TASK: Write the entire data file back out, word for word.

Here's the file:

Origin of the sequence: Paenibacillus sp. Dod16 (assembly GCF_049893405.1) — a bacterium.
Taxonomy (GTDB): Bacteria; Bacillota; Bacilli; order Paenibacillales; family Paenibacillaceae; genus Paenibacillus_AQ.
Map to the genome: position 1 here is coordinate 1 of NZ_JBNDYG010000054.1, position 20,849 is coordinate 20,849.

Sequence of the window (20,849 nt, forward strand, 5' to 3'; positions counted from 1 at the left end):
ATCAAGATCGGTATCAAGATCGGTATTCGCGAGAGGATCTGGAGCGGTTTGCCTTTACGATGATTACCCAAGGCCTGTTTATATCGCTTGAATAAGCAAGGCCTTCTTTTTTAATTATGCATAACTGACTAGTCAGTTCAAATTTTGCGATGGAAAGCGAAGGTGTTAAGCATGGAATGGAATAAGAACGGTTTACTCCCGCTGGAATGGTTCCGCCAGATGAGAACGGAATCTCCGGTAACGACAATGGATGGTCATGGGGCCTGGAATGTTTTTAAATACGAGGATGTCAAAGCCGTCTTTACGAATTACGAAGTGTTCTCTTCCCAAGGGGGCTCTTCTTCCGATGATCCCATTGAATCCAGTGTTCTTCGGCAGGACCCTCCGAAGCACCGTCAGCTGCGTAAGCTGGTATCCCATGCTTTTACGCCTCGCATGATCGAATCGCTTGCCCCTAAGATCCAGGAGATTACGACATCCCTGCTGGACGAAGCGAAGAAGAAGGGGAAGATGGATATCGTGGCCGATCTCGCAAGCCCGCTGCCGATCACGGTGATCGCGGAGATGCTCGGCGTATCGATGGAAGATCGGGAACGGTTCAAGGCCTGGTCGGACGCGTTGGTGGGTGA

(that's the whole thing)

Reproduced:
Origin of the sequence: Paenibacillus sp. Dod16 (assembly GCF_049893405.1) — a bacterium.
Taxonomy (GTDB): Bacteria; Bacillota; Bacilli; order Paenibacillales; family Paenibacillaceae; genus Paenibacillus_AQ.
Map to the genome: position 1 here is coordinate 1 of NZ_JBNDYG010000054.1, position 20,849 is coordinate 20,849.

Sequence of the window (20,849 nt, forward strand, 5' to 3'; positions counted from 1 at the left end):
ATCAAGATCGGTATCAAGATCGGTATTCGCGAGAGGATCTGGAGCGGTTTGCCTTTACGATGATTACCCAAGGCCTGTTTATATCGCTTGAATAAGCAAGGCCTTCTTTTTTAATTATGCATAACTGACTAGTCAGTTCAAATTTTGCGATGGAAAGCGAAGGTGTTAAGCATGGAATGGAATAAGAACGGTTTACTCCCGCTGGAATGGTTCCGCCAGATGAGAACGGAATCTCCGGTAACGACAATGGATGGTCATGGGGCCTGGAATGTTTTTAAATACGAGGATGTCAAAGCCGTCTTTACGAATTACGAAGTGTTCTCTTCCCAAGGGGGCTCTTCTTCCGATGATCCCATTGAATCCAGTGTTCTTCGGCAGGACCCTCCGAAGCACCGTCAGCTGCGTAAGCTGGTATCCCATGCTTTTACGCCTCGCATGATCGAATCGCTTGCCCCTAAGATCCAGGAGATTACGACATCCCTGCTGGACGAAGCGAAGAAGAAGGGGAAGATGGATATCGTGGCCGATCTCGCAAGCCCGCTGCCGATCACGGTGATCGCGGAGATGCTCGGCGTATCGATGGAAGATCGGGAACGGTTCAAGGCCTGGTCGGACGCGTTGGTGGGTGA